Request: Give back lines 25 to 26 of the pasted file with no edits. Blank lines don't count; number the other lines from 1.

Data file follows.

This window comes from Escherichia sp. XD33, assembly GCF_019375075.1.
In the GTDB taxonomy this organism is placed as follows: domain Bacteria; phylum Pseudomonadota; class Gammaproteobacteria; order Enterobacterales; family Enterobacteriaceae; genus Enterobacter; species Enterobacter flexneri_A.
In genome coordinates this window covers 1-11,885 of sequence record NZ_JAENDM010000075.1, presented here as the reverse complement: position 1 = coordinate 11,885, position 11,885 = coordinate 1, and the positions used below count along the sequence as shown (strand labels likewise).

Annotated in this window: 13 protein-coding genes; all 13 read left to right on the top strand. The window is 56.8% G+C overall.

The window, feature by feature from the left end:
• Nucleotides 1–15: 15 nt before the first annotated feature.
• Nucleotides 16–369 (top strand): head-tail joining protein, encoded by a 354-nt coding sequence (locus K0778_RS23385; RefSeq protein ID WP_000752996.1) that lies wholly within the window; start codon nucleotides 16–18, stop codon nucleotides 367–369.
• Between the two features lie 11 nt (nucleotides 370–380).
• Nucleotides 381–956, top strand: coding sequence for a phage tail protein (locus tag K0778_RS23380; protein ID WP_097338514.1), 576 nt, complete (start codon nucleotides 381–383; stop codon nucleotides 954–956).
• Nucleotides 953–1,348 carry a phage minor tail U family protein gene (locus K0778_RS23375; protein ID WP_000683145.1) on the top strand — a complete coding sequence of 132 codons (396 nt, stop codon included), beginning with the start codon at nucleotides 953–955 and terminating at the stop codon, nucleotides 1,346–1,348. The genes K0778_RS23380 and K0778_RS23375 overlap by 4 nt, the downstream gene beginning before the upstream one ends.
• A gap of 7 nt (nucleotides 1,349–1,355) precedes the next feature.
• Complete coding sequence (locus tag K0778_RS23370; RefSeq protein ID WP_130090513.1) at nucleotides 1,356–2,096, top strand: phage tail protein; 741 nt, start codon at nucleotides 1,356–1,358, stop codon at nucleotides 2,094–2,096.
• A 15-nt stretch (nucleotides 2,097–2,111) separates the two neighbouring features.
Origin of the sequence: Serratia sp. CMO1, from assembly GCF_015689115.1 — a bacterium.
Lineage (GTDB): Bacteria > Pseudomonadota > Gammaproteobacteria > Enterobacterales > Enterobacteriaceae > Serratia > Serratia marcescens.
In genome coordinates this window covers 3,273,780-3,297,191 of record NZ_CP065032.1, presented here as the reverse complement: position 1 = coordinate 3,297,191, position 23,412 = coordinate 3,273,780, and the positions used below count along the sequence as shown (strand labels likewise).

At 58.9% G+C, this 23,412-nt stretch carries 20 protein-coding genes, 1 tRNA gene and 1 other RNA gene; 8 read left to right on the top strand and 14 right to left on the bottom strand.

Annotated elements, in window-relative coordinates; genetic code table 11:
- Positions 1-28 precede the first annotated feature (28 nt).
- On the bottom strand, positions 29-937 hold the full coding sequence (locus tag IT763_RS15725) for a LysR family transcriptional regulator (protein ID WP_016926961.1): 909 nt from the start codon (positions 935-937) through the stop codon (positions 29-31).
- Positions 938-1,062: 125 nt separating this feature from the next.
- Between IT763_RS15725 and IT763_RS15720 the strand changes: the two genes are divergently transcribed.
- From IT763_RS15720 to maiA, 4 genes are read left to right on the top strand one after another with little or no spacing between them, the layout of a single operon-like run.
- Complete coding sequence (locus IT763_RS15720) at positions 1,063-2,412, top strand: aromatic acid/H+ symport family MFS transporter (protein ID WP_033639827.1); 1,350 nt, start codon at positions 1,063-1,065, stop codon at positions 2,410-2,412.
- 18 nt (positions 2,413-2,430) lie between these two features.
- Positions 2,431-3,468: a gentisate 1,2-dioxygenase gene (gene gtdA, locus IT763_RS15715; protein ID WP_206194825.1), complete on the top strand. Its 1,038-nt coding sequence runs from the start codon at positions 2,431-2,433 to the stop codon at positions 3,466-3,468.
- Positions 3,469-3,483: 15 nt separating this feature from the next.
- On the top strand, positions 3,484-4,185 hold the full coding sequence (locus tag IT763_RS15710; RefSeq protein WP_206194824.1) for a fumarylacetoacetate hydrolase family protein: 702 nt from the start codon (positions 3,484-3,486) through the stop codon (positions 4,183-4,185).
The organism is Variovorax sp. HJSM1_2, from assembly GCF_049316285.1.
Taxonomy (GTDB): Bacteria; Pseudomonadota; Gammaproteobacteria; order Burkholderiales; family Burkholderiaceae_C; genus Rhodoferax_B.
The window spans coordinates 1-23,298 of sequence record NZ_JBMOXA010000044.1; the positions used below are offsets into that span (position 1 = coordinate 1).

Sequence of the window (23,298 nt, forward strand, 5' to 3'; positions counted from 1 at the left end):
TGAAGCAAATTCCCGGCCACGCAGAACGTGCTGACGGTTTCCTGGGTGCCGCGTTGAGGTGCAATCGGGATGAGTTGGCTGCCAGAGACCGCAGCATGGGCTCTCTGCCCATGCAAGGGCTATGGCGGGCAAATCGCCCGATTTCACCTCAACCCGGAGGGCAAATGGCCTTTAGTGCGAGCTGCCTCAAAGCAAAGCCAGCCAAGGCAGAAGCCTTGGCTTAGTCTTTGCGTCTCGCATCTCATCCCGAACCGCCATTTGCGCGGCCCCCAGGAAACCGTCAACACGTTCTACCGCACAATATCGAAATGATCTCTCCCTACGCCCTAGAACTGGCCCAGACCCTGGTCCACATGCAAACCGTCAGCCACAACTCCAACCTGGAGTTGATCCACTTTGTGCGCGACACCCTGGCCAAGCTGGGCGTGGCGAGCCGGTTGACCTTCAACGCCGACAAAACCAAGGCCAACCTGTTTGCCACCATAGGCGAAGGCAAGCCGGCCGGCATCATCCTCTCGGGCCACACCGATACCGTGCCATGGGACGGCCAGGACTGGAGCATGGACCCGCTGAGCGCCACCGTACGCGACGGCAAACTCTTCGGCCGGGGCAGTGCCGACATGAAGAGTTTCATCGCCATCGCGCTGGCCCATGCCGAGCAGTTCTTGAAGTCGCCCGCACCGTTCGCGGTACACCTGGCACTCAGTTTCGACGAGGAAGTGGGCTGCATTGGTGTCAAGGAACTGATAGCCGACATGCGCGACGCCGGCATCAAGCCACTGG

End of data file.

- 18 nt (positions 2,413-2,430) lie between these two features.
- Positions 2,431-3,468: a gentisate 1,2-dioxygenase gene (gene gtdA, locus IT763_RS15715; protein ID WP_206194825.1), complete on the top strand. Its 1,038-nt coding sequence runs from the start codon at positions 2,431-2,433 to the stop codon at positions 3,466-3,468.